Iâ€™ve decided that Layla Moran, the Lib Dem candidate for Battersea, is going to get my vote next Thursday. Iâ€™m a Lib Dem voter and party member of fairly long standing, so admittedly this is nothing out of the ordinary for me. Battersea (Lab: Martin Linton) is something like number three on the Conservative target list, so I donâ€™t expect any miracles. For a long time I was going to try to help resist the conversion to the blue team, but I no longer think a tactical vote will work and Iâ€™d rather be counted as adding to the Lib Dem vote share nationally. Also, Layla seems to be doing a decent job of campaigning, and could use the encouragement. Iâ€™ve wondered if my cognitive task here could have been eased if only Iâ€™d known just a little bit more about the intentions of the other Battersea voters: just one tiny local opinion poll, no? (Update: wish granted, sort of.) Perhaps someone who knows about game theory knows whether or not information like this would have helped, because I donâ€™t. What I will say is that Iâ€™m very happy to have made my mind up because now – thank christ – I can stop following the election.
Further, and whether Iâ€™m justified in this or not, Iâ€™m going to conjecture that lots of other people, having similarly invested in their own decisions, are also tired of the election; and that for this reason we wonâ€™t see much movement in the opinion polls before next Thursday. Additional evidence: the percentages in the â€˜who won the debateâ€™ polls seem uncannily close to the voting intention polls. So, depending on how exactly these percentages translate to seats, weâ€™ll see around three hundred Tory representatives in parliament come Friday: this is my belief. Even if thereâ€™s not a Tory majority, thereâ€™ll be a Tory political mass which is bound to have some effect on something. It’s not that the nation is now more Conservative – the Tory vote share won’t have increased by anything much – the problem is that only a coalition will be able to shut the Tories out. The Labour vote is collapsing and the Lib Dems canâ€™t win enough seats to take over the job that Labour was supposed to do.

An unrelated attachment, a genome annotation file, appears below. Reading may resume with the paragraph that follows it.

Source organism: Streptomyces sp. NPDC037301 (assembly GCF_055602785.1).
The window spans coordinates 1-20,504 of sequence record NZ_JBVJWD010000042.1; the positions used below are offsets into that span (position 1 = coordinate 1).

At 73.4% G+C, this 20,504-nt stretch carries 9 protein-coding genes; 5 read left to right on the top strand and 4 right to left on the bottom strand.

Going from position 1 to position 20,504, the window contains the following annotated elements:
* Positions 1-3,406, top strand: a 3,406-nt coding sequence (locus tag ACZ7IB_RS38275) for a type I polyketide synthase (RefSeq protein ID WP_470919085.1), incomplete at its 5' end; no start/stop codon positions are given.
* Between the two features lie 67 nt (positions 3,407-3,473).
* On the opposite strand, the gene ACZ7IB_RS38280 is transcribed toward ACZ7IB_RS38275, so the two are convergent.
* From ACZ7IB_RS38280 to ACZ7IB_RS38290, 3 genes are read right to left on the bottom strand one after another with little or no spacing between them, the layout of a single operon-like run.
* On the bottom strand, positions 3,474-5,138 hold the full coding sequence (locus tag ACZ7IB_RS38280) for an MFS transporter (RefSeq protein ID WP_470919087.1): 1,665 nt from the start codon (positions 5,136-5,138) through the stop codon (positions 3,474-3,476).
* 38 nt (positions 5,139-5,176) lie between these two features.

I donâ€™t look forward to it: the Tory policy platform is plain, bare and monotonous. Youâ€™ve got a general presumption that the state sector should be reduced, and quickly, without regard for any macroeconomic or social effect; youâ€™ve got a few tax slogans to be followed through on (â€˜kill the jobs taxâ€™, â€˜kill the death taxâ€™); youâ€™ve got a presumption against immigration which relates unhappily to the UKâ€™s treaty position with respect to the EU; and finally youâ€™ve got a handful of â€˜traditional Toryâ€™ gestures such as the Â£3 a week make-your-wife-into-a-homemaker token bribe. And Iâ€™m sure thereâ€™d also be a bit of repeal this and repeal that: we donâ€™t know what â€˜British business leadersâ€™ would ask for but Iâ€™d anticipate that the Tories would happily give it to them. This is what I can remember from reading their web site and listening to the debates, at any rate: call it drunk politics if you want.